Q&A: Rathbones’ Mike Webb

Q&A: Rathbones’ Mike Webb

Being able to adapt is one of the great things about surviving in the very long term.You can’t necessarily control everything that happens.

Our roots since 1742 have always been in Britain – which is in Europe. It’s not for us a wealth management business with 40,000 clients to tell them how they should vote.

We’re seeing a confusion between pension provision and Isas at the moment which is going to create a very complex regime for investment managers and consumer alike. The whole concept of a lifetime Isa is extremely complicated.

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I would like to see the government stop taxing investment savings – particularly dividends – via the backdoor when it is trying to force more responsibility for pension provision and savings on to the individual. On one hand you’ve got a policy of trying to remove government support to encourage people to invest on their own behalf rather than rely on the state pension – and on the other, you’re removing tax benefits.

Are tax benefits better when delivered upfront or at the back end? Actually, mathematically it doesn’t really make that much difference, but as an encouragement to save it is better to have tax relief upfront.

Education levels on financial services and economics are poor generally. The core of that is a failure to introduce compulsory education in schools; and until we do, no amount of simplification of words in brochures etc is going to overcome that issue.

We have the lowest savings rate we’ve ever had and the highest level of personal debt probably ever recorded. The sooner we can help people understand how to manage their finances (and that includes savings and investments and pension provision) the better off we will all be.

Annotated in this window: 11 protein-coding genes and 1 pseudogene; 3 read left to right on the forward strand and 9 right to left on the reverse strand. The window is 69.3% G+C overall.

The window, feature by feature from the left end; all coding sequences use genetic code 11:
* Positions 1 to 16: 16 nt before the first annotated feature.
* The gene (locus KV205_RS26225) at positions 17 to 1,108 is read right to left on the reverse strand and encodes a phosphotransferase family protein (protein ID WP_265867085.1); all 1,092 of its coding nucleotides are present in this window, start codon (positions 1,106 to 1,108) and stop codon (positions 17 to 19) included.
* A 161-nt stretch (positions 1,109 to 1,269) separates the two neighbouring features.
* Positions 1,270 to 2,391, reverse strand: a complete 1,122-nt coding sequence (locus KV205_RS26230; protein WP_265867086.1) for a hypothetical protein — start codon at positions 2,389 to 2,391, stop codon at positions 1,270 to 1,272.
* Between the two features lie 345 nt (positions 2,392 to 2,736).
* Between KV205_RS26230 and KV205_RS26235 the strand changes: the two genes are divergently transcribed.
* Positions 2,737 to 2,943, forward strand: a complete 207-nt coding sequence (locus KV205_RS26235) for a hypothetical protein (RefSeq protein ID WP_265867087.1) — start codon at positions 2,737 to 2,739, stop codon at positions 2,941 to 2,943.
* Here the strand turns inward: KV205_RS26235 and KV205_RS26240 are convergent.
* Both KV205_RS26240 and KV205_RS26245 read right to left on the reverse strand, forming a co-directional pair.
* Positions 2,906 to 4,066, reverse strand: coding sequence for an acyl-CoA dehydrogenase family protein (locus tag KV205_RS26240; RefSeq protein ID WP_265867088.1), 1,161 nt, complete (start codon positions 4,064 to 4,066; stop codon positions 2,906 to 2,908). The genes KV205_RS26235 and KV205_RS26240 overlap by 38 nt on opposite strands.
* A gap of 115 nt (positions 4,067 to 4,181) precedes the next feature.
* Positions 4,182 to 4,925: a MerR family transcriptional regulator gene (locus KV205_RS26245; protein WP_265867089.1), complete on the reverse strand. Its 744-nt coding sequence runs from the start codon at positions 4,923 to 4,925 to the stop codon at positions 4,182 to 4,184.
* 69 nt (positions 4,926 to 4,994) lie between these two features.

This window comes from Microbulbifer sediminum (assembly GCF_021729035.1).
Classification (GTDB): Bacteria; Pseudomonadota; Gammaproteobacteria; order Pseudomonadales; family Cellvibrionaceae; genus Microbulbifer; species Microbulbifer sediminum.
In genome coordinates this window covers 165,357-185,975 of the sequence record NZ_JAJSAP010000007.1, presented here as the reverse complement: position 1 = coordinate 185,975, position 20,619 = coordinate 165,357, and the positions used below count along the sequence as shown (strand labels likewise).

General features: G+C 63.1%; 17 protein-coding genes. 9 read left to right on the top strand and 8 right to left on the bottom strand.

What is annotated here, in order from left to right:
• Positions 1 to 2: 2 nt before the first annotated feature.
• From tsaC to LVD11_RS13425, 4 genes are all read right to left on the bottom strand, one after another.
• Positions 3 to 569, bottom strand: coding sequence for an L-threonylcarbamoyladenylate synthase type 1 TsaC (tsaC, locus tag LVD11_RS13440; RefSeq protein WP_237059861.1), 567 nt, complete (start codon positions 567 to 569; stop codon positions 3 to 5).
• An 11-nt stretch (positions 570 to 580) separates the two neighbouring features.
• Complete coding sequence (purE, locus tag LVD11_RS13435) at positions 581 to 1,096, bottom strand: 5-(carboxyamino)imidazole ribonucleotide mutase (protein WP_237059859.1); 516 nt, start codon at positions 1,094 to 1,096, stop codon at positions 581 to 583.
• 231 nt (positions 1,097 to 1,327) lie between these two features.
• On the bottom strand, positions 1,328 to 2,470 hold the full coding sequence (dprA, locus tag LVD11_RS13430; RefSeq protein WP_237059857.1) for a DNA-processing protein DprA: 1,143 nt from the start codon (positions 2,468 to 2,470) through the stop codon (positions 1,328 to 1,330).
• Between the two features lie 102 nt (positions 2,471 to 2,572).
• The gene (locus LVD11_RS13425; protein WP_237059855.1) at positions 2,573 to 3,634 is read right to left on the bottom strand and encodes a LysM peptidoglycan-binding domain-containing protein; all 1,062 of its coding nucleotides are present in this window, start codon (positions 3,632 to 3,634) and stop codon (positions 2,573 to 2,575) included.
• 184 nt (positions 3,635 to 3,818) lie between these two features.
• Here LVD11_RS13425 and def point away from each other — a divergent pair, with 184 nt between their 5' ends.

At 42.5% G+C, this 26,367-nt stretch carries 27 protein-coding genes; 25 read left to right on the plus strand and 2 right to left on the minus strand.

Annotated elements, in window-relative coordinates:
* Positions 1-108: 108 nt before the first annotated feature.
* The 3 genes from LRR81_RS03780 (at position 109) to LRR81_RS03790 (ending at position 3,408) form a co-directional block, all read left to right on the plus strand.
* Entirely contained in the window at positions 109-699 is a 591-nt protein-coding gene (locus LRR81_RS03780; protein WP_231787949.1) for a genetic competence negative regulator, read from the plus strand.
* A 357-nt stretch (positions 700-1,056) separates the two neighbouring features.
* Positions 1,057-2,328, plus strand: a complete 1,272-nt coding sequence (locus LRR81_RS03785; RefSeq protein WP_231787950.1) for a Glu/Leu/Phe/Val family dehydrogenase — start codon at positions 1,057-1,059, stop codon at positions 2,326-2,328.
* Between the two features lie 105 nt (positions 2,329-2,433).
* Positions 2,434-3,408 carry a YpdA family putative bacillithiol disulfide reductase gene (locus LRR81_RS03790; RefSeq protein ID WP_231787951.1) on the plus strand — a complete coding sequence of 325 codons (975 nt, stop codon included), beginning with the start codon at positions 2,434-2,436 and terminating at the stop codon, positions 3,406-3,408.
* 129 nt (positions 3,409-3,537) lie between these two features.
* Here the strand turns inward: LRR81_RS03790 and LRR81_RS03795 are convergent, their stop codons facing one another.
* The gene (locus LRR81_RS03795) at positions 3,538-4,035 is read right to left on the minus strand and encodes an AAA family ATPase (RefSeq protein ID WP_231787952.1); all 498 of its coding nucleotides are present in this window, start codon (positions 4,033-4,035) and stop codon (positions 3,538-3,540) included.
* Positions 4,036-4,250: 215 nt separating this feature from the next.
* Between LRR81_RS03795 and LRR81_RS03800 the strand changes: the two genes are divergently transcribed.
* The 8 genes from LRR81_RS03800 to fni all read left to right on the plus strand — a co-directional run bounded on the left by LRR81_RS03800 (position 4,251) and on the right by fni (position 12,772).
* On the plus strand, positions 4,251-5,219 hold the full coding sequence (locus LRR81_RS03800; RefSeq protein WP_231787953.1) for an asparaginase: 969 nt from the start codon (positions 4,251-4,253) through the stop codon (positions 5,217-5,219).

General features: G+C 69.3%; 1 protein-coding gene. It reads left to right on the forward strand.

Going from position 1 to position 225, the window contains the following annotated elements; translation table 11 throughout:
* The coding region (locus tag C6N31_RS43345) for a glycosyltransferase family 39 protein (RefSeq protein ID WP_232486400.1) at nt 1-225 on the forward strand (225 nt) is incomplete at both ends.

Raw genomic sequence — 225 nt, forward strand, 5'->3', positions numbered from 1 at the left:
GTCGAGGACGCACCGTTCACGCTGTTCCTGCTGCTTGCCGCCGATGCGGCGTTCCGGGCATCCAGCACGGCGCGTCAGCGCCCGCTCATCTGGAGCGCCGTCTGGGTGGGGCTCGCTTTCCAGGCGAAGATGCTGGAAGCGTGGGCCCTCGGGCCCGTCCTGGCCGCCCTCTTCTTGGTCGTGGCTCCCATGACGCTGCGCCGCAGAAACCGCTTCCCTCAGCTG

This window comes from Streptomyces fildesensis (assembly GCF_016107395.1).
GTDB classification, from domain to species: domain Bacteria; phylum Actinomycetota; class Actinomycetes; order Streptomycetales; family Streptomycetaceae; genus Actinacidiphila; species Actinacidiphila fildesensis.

We need to continue to provide better information and encourage people to seek and pay for financial advice. The kind of decision an investor needs to make is much better informed through the provision of good financial advice than anything else.

The RDR was a good thing in terms of making it clear that financial advisers were acting on behalf of a client and not a product provider. The advice gap is an obvious and sad downside.

What’s required is some form of achievable, simplified process for advisers to deliver sensible advice to those who don’t have £100,000 plus to invest. That’s where the big issue lies and I’m not sure the regulator has fully understood that yet.

Lots of advisers are waking up to the fact that somebody with £25,000 now may have £100,000 or more later on in life. But the sad economics are that the time it takes to do a fact find, suitability, capacity for loss, and all the reporting simply means they can’t afford to provide advice for those with less than £100,000.

With the new pensions freedoms, advisers face the biggest opportunity since the introduction of Peps and Isas, but there are risks. I’m sure plenty of people are making decisions that are not appropriate to their long-term pension planning.